Despite a significant decrease in clients, decrease in contraceptive services, and increase in the number of abortions it performs, Planned Parenthood still claims abortions make up only 3% of its overall business. According to the abortion giant’s annual report, released last week, it performed 328,348 abortions and 9,494,977 total services. The report came out about six months later than normal, prompting speculation about what it might contain.

Christian hospitals win Supreme Court case
In a decision that has religiously affiliated hospitals cheering, the Supreme Court ruled federal pension rules don’t apply to them. The 8-0 ruling reverses lower court decisions that sided with hospital workers who argued that the exemption from pension laws should not extend to hospitals affiliated with churches.

DoD wants fewer generic Christians
The general categories of “Protestant, no denominational preference” and “Protestant, other churches” have been removed from the Department of Defense (DoD) list of recognized religions as the US military seeks out more detailed designations for its 1.3 million service members. This spring, the DoD doubled the religious identities that military personnel can declare on official paperwork and dog tags. The list now totals 216 different affiliations, including 30 types of Baptists.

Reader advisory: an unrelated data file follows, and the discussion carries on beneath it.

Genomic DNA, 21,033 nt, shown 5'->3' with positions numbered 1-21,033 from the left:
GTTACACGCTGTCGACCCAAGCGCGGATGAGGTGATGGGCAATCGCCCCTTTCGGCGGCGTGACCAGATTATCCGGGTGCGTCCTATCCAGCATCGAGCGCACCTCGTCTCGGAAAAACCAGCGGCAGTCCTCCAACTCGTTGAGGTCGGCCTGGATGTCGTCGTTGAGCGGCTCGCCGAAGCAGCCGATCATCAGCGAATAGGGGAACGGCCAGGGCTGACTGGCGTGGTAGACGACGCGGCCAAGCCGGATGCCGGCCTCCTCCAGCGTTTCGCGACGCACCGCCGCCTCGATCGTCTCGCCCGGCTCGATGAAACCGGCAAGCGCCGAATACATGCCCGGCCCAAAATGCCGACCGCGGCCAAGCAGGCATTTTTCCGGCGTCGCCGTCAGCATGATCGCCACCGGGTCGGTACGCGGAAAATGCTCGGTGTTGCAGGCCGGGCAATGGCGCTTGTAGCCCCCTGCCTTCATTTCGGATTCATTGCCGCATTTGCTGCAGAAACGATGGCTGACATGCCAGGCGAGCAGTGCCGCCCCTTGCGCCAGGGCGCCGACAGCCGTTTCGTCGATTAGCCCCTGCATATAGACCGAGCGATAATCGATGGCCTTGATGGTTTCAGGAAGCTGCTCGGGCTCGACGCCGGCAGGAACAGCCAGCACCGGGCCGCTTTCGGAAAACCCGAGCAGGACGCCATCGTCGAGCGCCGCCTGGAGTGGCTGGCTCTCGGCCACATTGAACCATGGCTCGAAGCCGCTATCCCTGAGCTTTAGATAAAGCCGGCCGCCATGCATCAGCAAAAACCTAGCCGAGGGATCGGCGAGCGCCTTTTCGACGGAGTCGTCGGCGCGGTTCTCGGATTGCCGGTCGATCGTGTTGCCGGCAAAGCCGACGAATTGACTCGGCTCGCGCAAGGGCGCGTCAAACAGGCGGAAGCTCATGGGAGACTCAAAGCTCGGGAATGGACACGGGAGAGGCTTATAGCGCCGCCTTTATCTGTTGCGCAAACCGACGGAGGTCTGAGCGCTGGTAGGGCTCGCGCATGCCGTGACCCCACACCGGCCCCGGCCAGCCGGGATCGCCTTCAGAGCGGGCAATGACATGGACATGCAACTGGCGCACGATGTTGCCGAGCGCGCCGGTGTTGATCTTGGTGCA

Sources: Baptist Press, Christian Post, World Magazine, Religion News Service, Christianity Today

The BriefingClash of worldviews on defunding Planned Parenthood
Evangelicals have long advocated for the end of government funding of Planned Parenthood. President Trump recently offered to keep the funding in place if Planned Parenthood would agree to stop performing abortions.  Here are two different views on the subject:
– Trump to Planned Parenthood: Halt abortions, receive funds
– Abortion ‘vital’ to Planned Parenthood mission; Southern Baptist leaders respond

Church sued after baptism made public
After a Syrian Muslim man converted to Christianity, he asked to be baptized by First Presbyterian Church in Tulsa. The man said the church promised to keep his baptism quiet, since shari‘ah law demands that converts from Islam be executed. He flew to Syria almost immediately after his baptism to marry his fiancée. A few weeks later, while still in Syria, he was kidnapped by Islamist extremists who said they learned about his conversion from the church’s website.

Married lesbian Baptist co-pastors say all ‘beloved’
Rev. Maria Swearingen stood in the pulpit for the first time as the lesbian co-pastor of Calvary Baptist Church in Washington, D.C., her wife and fellow co-pastor, the Rev. Sally Sarratt, smiling over her left shoulder as they began their new joint roles. Raised in Southern Baptist households, at one point in their lives they thought the best path for ministry might be to become pastor’s wives. “The spirit works in mysterious ways,” said Swearingen.

How many Americans have a Biblical worldview?
Millions of Americans call themselves Christians, but how does their faith shape their worldview? A new Barna Group study says, “not so much.” Researchers asked American Christians about their views on issues like lying, cheating, the nature of God, and sin. They found that while more than seven out of 10 Americans call themselves Christians, just one out of every 10 were able to answer basic questions about the Bible and the faith.

Islam largest religion by 2070